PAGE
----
Alright so it’s not quite that simple, but it is close in a number of meaningful ways. In upcoming blogs I’ll explain the differences between selling in the US and everywhere else, but here let me explain more specifically the philosophy behind why you should sell everywhere else, first, and maybe exclusively.
There’s a brilliant book from Harvard Press called Blue Ocean Strategy. It is one of the better books on business I’ve ever read. Fittingly, you can buy it on amazon.
The basic gist, of the book, is that the best way to deal with competition, is to modify one aspect of your business so that you are no longer competing. I’ll refer to two case studies from the book, briefly, as examples. I read the book years ago, so there’s an extent to which these anecdotes will be filtered through time and my (mis)remembering, so, be forewarned.
Case Study #1
The circus business was a costly one for everyone involved. The financial hurdles of moving a circus from town to town, as well as the humanitarian (and monetary) issues of dealing with animals, were complicated. Also given that the target audience for circuses (okay, Circii!) was middle-lower class, the margins simply weren’t favorable.
One company decided to just throw away some of the general agreed upon facets of what circuses (Circii) were about. They got rid of the animals. Got rid of the traveling. Targeted the middle and upper class. And suddenly circuses were profitable again.
Case Study #2
Wine was a profitable enough business, however most wine brands (labels? vineyards?) all played the same basic strategy for selling wine. The target audience was refined (or snobby, depending on your perspective) you know, the tennis/opera crowd, the labels were generally bland (I picture brown labels with leaves, and maybe the word “oak” or “wood” somewhere in the name). Also, the basic operating belief of wine is that you need to have a refined palette or sense of taste to enjoy it. If you give a $200 bottle of wine to a layperson they won’t enjoy it, generally. Also, there were inventory problems, keeping track of dozens of vintages, pressings, etc.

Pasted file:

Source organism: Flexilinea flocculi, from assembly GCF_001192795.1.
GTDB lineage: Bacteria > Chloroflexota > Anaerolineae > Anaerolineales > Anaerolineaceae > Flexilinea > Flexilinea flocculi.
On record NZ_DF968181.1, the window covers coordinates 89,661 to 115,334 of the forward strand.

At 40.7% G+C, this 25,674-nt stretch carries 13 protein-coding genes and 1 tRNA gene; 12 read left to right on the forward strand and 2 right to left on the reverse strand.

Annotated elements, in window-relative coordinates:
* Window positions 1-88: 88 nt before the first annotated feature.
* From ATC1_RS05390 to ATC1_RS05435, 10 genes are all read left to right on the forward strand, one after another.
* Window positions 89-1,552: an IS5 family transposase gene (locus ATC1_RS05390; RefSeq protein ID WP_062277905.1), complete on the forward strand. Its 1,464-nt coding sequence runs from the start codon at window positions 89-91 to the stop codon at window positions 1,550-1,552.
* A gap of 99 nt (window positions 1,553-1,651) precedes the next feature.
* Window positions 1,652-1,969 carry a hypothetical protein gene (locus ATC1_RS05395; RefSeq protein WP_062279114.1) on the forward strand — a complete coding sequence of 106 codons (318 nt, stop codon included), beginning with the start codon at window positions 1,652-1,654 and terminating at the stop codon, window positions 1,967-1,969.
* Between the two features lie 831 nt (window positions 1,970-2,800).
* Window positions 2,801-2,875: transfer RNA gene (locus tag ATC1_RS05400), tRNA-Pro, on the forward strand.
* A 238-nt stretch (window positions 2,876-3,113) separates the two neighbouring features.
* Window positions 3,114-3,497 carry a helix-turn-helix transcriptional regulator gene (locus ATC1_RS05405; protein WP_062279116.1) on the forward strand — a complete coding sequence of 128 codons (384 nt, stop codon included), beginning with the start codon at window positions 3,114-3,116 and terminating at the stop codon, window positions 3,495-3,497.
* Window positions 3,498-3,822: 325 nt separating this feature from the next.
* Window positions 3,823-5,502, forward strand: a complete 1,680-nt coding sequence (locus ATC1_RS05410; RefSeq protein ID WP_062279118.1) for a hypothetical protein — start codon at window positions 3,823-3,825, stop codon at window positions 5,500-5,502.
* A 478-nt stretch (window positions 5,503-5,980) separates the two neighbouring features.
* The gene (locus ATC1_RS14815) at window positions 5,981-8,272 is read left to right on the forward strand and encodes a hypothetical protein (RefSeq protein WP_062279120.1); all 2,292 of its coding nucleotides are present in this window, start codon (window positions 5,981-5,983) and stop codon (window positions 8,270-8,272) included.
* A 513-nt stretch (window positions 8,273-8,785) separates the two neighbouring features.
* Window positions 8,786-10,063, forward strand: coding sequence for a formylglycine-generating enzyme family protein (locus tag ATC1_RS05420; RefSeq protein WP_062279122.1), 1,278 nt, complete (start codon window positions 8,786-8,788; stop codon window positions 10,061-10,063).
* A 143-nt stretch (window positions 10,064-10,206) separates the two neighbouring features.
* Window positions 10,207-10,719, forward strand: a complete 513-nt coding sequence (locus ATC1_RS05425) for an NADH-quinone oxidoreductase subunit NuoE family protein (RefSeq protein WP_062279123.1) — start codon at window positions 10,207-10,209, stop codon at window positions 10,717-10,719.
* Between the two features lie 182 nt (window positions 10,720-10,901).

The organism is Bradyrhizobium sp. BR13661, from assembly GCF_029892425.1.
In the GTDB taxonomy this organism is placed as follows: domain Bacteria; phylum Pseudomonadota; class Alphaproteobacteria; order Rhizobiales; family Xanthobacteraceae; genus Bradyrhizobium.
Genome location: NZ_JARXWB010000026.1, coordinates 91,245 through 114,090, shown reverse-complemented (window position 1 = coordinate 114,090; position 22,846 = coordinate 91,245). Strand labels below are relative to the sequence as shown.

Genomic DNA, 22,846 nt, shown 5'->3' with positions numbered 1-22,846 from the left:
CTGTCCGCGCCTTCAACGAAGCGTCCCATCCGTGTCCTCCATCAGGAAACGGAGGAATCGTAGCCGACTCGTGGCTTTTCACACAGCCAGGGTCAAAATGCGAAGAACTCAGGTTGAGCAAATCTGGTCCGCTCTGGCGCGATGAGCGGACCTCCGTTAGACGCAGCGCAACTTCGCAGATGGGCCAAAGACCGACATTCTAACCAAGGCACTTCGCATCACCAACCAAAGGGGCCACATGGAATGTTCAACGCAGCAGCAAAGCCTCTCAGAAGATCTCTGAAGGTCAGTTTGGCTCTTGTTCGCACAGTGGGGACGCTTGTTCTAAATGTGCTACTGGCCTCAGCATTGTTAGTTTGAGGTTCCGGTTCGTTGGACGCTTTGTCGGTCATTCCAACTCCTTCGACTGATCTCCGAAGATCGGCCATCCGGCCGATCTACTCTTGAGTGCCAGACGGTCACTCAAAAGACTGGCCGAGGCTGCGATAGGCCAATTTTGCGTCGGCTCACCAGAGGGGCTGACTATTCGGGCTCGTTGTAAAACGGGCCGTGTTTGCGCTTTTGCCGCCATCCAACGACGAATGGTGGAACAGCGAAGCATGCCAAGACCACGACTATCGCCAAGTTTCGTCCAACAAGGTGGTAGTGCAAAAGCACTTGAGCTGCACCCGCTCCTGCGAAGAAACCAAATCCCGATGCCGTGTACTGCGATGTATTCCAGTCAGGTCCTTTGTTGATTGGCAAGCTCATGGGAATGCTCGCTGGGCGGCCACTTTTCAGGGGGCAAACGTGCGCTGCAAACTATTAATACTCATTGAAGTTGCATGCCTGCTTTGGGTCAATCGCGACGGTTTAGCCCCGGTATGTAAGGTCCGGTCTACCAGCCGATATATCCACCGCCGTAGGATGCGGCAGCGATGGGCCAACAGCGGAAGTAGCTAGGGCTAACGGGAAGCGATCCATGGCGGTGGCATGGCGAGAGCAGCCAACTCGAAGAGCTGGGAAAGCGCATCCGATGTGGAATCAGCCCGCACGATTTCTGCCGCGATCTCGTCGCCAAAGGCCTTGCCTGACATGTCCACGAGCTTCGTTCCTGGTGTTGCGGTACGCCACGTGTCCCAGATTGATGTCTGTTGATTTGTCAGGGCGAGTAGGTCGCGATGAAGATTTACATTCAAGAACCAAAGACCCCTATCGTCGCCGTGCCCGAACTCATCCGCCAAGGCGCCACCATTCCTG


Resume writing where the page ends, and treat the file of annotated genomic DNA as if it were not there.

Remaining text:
One company said: “Screw it. Forget the opera crowd. Let’s target people who go to baseball games. Forget brown labels like ‘oakwood havencrest’. How about a BRIGHT YELLOW LABEL with a kangaroo on it. Why is wine $200? Why not like..$15?” Also, I bet our inventory control problems go away if we have exactly TWO types of wine. A red and white.”
I don’t remember the exact sales stats for YELLOWTAIL wine, but I do know that now when I go into a grocerystore the wine names are less “OAKHAVENCREST” and more “MENAGE A TROIS”, so if you can create a popular wine brand around the idea of three people having sex with each other, things are probably loosening up a bit.
The Current Amazon Environment
The current conventional wisdom for selling via FBA goes something like:
- Find a “Good Product”
- Costs $15-$25
- Fits in a Shoebox
- Non Electronic
- Non Glass
- Sell it on Amazon.com
Even stating “2” is a bit generous there, because it’s actually just assumed.
The problem is that when every single person is doing this, it becomes harder. We can’t all sell salt and pepper shakers, and silicone baking mats, right?
So in order to find uncontested (or blue) oceans, it’s better to change one of those above variables, and in my opinion, the easiest one to change is #2.
Don’t sell in the United States. Sell everywhere else.
In an upcoming blog I’ll explain in more detail while selling abroad is better, for beginners and experienced Amazon sellers alike